Thursday, March 1, 2018

MoCo drops ball again, loses out on Fannie Mae, Wilcoxon jobs

Montgomery County took it on the chin again Wednesday, as our elected officials continue to fumble the ball on economic development. High-tech manufacturer Wilcoxon announced it is moving its Germantown facility - and its 100 jobs - to Frederick. In a statement, Wilcoxon President Dr. Christopher McLean cited Frederick and Frederick County's "manufacturing-friendly taxes and [the] simplified permitting process that exists in both jurisdictions" as major factors in the move.

McLean also noted the quick access to three major highways, key to a manufacturer, and that "8435 Progress Drive provides a lower cost of ownership than our previous [Montgomery County] facility, and we can remain close to Washington, D.C. and three major airports." "Whenever you can attract 100 tech jobs, especially filling 45,000 square feet of space, it’s a great opportunity for the city," Frederick's Director of Economic Development Richard Griffin said, according to the Frederick News Post.

This was yet another clear example of our draconian taxes, red tape regulations and poor business climate costing us jobs and tax revenue.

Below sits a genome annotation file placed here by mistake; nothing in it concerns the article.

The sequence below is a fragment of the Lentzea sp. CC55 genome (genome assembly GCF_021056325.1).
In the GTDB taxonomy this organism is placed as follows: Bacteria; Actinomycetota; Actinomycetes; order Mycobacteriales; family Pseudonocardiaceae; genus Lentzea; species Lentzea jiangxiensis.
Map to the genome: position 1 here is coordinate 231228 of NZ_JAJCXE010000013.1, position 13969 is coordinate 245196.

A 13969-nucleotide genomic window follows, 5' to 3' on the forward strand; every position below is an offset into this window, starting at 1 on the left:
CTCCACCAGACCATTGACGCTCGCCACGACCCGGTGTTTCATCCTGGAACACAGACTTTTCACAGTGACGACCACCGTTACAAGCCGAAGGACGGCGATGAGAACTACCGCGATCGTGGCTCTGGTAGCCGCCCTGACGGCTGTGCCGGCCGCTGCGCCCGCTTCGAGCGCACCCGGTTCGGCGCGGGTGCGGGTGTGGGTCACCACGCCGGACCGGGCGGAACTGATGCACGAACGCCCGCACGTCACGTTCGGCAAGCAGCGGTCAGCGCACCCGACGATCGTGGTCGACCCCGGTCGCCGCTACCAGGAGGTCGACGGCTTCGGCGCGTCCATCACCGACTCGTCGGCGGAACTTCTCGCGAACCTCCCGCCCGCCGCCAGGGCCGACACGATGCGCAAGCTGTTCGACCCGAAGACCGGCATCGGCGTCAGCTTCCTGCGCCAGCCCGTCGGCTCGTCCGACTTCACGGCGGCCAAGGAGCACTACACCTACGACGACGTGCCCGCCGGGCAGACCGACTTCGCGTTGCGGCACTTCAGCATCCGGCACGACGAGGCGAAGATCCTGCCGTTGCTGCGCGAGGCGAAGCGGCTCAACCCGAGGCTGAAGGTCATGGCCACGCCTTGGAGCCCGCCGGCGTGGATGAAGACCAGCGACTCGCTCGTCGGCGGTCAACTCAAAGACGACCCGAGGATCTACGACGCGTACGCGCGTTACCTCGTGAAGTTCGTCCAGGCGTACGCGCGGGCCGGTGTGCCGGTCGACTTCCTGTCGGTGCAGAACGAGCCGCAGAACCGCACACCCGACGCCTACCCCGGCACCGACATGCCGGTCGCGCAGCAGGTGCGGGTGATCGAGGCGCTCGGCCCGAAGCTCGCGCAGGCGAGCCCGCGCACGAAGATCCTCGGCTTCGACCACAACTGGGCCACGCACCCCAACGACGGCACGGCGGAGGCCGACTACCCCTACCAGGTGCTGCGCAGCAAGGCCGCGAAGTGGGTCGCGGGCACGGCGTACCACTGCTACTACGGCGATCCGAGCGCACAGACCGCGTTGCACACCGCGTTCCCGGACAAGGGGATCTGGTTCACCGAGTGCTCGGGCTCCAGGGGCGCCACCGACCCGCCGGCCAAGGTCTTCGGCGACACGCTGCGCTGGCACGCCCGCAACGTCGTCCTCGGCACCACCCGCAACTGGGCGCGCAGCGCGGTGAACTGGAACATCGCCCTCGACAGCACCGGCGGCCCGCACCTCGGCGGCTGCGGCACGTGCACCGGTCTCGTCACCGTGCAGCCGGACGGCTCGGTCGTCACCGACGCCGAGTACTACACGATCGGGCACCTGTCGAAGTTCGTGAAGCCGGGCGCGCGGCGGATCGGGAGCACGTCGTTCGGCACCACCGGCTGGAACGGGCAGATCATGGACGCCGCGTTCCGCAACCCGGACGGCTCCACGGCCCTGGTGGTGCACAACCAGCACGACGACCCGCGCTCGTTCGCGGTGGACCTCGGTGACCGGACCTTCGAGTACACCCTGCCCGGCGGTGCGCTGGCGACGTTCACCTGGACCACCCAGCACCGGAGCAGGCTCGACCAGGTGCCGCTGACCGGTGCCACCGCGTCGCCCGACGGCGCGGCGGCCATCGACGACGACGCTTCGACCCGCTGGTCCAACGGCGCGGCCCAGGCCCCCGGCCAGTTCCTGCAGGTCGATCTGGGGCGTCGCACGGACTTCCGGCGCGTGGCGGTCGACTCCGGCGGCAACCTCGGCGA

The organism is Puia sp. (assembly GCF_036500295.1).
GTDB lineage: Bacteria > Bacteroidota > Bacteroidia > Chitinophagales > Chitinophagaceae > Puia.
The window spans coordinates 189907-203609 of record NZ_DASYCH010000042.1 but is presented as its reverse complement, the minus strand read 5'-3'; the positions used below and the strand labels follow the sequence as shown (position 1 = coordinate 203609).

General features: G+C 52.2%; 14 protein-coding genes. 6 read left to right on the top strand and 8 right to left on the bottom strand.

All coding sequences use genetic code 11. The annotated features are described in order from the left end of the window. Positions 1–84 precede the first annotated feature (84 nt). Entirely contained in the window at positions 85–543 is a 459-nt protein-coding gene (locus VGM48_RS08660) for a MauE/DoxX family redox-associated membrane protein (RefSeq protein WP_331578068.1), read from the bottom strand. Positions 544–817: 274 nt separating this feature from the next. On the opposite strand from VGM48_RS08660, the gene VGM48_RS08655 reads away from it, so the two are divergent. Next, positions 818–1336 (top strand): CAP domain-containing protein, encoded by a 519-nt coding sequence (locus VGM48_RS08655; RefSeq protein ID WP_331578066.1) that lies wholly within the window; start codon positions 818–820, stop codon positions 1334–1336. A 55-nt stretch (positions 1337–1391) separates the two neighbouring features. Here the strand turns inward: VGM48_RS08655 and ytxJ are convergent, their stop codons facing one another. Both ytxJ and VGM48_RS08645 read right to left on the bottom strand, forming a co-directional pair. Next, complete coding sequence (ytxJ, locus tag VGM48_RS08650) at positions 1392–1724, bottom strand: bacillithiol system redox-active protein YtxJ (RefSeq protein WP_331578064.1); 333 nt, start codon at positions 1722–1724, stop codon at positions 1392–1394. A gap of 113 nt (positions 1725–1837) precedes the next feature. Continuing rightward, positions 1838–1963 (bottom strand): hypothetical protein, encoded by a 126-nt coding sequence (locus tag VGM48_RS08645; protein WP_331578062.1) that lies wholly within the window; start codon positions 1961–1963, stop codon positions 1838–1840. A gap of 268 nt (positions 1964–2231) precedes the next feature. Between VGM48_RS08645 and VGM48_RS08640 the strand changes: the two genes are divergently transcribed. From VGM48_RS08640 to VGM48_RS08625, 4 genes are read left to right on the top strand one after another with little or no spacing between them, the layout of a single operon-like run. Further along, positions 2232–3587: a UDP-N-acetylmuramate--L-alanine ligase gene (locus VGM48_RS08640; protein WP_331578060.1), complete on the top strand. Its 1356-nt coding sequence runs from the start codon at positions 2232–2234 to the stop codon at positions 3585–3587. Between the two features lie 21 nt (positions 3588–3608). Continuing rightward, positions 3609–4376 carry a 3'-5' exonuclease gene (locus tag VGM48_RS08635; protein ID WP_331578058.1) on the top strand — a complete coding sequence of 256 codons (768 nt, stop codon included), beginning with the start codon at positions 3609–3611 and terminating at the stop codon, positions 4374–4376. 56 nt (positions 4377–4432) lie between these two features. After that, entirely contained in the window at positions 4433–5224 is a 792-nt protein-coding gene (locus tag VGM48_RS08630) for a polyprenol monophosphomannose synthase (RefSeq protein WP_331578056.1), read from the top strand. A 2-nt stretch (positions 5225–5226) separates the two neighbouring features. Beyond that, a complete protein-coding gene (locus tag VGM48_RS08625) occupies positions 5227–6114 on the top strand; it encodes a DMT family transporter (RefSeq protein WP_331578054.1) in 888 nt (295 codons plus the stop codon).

But it got worse: Fannie Mae announced it has leased a whopping 850000 SF at Boston Properties' Reston Gateway, and will be the anchor tenant there. Tons of jobs will move into the site in 2022, Boston Properties said in a press release, bringing more revenue and business foot traffic for Virginia.

How did this happen? We have a County Council clueless about how the world of international business works in 2018. They are ideologically-opposed to making the common sense changes in taxes and regulations, and building the necessary transportation infrastructure, needed to make Montgomery County competitive in the region again.

Look no further than the Council's brainless decision to loudly broadcast they intend to cancel funding for the Montrose Parkway East. The Council, at least in public, claims they want Amazon to choose the Pike District for its HQ 2.

What better way to impress a logistics company like Amazon, than to announce you are canceling the main infrastructure project near their potential headquarters, right?

It's amateur hour at 100 Maryland Avenue again, folks!

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